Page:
This day off remained in place until Moshe returned to Egypt from his sojourn in Midian.  Moshe then approached Pharaoh again, but this time not as an insider, as Pharaoh’s adopted grandson, but as the opposition, as the leader of the Jewish people.  In response to Moshe’s request that the Jewish people be permitted to go serve their G-d, Pharaoh responded furiously, seeing the request as stemming from weakness.  He insisted that they be made to work harder than before, lest they continue to harbor their false hopes.

The Midrash (Shemos Rabba 5:18) explains that Pharaoh realized then that Shabbos was not simply the benign day off originally proposed by Moshe, without which the Jews would physically collapse.  It was a day of inspiration.  In the words of the Midrash: “The Jews possessed scrolls that promised G-d’s redemption, and they read them with enjoyment every Shabbos.”  Pharaoh thus took from them this day that provided their hope for the future.

Other Midrashic sources clarify that these inspiring scrolls contained the Bris Bein Habesarim, the covenant made with Avraham in our Parsha (15:8-21), that anticipates the four hundred years of exile and bondage that would be followed by a dramatic redemption (see TorahSheleimah Ch. 5 Note 47).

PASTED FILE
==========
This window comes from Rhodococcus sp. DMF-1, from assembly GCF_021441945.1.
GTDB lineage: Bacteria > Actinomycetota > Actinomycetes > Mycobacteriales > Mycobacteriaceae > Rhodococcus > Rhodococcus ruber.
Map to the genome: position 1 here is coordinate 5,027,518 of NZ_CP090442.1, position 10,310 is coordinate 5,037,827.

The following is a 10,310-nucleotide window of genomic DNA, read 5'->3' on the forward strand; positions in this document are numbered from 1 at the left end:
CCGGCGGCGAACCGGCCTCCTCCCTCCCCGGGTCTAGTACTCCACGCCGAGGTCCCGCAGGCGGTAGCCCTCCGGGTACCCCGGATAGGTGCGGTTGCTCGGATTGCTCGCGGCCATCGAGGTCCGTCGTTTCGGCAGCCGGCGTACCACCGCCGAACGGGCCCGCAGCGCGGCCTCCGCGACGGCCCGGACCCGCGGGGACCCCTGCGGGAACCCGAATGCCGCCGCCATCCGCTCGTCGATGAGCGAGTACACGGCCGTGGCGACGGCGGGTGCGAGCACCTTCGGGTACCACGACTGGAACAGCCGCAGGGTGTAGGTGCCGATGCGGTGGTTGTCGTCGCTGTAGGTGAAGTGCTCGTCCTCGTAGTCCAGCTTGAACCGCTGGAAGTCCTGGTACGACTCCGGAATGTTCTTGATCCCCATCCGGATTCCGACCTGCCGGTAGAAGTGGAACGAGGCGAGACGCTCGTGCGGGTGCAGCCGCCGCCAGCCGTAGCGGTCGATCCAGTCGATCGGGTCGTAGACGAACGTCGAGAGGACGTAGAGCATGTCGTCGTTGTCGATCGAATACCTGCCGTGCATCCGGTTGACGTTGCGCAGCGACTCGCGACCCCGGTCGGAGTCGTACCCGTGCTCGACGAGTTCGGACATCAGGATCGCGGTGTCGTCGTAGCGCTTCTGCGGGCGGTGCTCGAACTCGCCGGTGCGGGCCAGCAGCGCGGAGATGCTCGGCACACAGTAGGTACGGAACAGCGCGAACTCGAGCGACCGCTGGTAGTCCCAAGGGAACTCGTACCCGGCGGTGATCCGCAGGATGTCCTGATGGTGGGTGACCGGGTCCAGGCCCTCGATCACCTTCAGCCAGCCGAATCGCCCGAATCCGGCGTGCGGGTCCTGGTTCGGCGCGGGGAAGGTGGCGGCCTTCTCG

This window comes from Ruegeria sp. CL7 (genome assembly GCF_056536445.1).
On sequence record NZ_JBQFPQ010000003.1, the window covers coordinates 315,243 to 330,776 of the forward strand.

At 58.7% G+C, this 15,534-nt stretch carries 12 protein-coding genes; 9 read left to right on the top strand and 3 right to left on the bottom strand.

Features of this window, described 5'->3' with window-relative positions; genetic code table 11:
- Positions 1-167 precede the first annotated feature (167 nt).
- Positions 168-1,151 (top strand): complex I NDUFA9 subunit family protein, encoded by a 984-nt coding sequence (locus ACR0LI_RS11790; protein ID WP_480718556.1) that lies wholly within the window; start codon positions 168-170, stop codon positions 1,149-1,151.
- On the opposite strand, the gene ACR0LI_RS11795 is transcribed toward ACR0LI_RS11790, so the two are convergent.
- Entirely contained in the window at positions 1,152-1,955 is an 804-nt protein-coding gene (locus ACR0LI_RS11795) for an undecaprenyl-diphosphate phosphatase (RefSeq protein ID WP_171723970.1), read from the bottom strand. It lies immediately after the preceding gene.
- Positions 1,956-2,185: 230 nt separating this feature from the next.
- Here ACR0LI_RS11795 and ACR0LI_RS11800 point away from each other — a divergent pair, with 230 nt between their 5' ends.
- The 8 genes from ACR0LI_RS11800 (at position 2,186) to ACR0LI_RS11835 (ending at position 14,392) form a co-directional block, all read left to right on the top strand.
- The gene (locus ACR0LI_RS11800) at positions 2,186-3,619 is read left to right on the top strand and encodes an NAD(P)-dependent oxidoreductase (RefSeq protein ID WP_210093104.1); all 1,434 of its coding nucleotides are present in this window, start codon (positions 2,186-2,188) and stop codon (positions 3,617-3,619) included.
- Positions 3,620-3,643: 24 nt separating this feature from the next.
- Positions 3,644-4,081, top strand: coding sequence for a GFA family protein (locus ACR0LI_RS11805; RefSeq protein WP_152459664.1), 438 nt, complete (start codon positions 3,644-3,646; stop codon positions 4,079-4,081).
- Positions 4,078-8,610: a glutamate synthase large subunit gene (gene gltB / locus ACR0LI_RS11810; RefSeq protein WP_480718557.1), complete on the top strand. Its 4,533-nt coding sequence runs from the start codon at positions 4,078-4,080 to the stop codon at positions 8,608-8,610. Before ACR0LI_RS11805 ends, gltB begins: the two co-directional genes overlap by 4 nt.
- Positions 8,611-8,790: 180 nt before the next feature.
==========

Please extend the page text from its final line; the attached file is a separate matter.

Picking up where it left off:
Apparently, a critical survival tool for the Jew is not the physical respite provided by a day of rest, but the opportunity that such a day offers to remind ourselves of, and fortify ourselves with, the promise of redemption.  Indeed, as soon as Pharaoh discontinued that day of inspiration, G-d told Moshe that he was now ready to demonstrate the strength of His hand in redeeming the Jews (Shemos 6:1).  If we would not be given the chance to remind ourselves of the promise, we simply could not continue to survive the bondage.  The process of redemption would need to begin immediately.

In 1982, Dr. Yaffa Eliach – who passed away on November 8, 2016 – published a modern classic, “Hasidic Tales of the Holocaust”.  In the introduction, she wrote: